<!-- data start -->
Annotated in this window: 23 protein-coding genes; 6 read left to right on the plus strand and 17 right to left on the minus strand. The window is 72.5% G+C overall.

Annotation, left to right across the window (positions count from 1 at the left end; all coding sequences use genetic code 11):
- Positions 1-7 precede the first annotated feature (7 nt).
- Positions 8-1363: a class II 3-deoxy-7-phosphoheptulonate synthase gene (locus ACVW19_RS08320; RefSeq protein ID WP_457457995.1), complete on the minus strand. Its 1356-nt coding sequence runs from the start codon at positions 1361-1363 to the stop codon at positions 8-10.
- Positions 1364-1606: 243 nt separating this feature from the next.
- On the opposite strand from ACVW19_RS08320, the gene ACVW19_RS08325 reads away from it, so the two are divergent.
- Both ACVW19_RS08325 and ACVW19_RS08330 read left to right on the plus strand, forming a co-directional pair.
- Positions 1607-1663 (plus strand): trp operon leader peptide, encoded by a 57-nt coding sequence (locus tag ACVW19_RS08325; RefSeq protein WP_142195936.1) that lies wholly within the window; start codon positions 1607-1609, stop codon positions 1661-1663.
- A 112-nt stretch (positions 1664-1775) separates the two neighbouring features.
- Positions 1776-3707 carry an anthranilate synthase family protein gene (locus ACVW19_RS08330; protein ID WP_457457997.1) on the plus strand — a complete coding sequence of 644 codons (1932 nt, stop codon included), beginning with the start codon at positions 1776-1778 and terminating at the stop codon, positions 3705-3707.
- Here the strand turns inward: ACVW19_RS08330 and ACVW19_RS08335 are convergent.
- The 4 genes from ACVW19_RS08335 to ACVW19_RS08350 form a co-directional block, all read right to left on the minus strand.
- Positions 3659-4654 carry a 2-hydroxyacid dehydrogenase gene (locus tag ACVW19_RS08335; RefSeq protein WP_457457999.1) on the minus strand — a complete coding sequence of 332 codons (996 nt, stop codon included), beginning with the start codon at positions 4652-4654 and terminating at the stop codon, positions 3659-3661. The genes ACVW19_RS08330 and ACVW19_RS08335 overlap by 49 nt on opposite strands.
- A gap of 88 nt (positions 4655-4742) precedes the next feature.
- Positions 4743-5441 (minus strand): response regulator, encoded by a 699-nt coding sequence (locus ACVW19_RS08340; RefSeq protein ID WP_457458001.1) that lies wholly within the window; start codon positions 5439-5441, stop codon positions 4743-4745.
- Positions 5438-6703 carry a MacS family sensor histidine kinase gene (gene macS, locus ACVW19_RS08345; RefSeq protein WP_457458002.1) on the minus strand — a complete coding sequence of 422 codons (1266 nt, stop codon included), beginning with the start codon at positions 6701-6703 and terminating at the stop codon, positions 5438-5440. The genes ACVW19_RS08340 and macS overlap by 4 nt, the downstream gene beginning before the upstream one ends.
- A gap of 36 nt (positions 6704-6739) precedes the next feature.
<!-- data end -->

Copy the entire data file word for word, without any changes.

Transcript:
Annotated in this window: 23 protein-coding genes; 6 read left to right on the plus strand and 17 right to left on the minus strand. The window is 72.5% G+C overall.

Annotation, left to right across the window (positions count from 1 at the left end; all coding sequences use genetic code 11):
- Positions 1-7 precede the first annotated feature (7 nt).
- Positions 8-1363: a class II 3-deoxy-7-phosphoheptulonate synthase gene (locus ACVW19_RS08320; RefSeq protein ID WP_457457995.1), complete on the minus strand. Its 1356-nt coding sequence runs from the start codon at positions 1361-1363 to the stop codon at positions 8-10.
- Positions 1364-1606: 243 nt separating this feature from the next.
- On the opposite strand from ACVW19_RS08320, the gene ACVW19_RS08325 reads away from it, so the two are divergent.
- Both ACVW19_RS08325 and ACVW19_RS08330 read left to right on the plus strand, forming a co-directional pair.
- Positions 1607-1663 (plus strand): trp operon leader peptide, encoded by a 57-nt coding sequence (locus tag ACVW19_RS08325; RefSeq protein WP_142195936.1) that lies wholly within the window; start codon positions 1607-1609, stop codon positions 1661-1663.
- A 112-nt stretch (positions 1664-1775) separates the two neighbouring features.
- Positions 1776-3707 carry an anthranilate synthase family protein gene (locus ACVW19_RS08330; protein ID WP_457457997.1) on the plus strand — a complete coding sequence of 644 codons (1932 nt, stop codon included), beginning with the start codon at positions 1776-1778 and terminating at the stop codon, positions 3705-3707.
- Here the strand turns inward: ACVW19_RS08330 and ACVW19_RS08335 are convergent.
- The 4 genes from ACVW19_RS08335 to ACVW19_RS08350 form a co-directional block, all read right to left on the minus strand.
- Positions 3659-4654 carry a 2-hydroxyacid dehydrogenase gene (locus tag ACVW19_RS08335; RefSeq protein WP_457457999.1) on the minus strand — a complete coding sequence of 332 codons (996 nt, stop codon included), beginning with the start codon at positions 4652-4654 and terminating at the stop codon, positions 3659-3661. The genes ACVW19_RS08330 and ACVW19_RS08335 overlap by 49 nt on opposite strands.
- A gap of 88 nt (positions 4655-4742) precedes the next feature.
- Positions 4743-5441 (minus strand): response regulator, encoded by a 699-nt coding sequence (locus ACVW19_RS08340; RefSeq protein ID WP_457458001.1) that lies wholly within the window; start codon positions 5439-5441, stop codon positions 4743-4745.
- Positions 5438-6703 carry a MacS family sensor histidine kinase gene (gene macS, locus ACVW19_RS08345; RefSeq protein WP_457458002.1) on the minus strand — a complete coding sequence of 422 codons (1266 nt, stop codon included), beginning with the start codon at positions 6701-6703 and terminating at the stop codon, positions 5438-5440. The genes ACVW19_RS08340 and macS overlap by 4 nt, the downstream gene beginning before the upstream one ends.
- A gap of 36 nt (positions 6704-6739) precedes the next feature.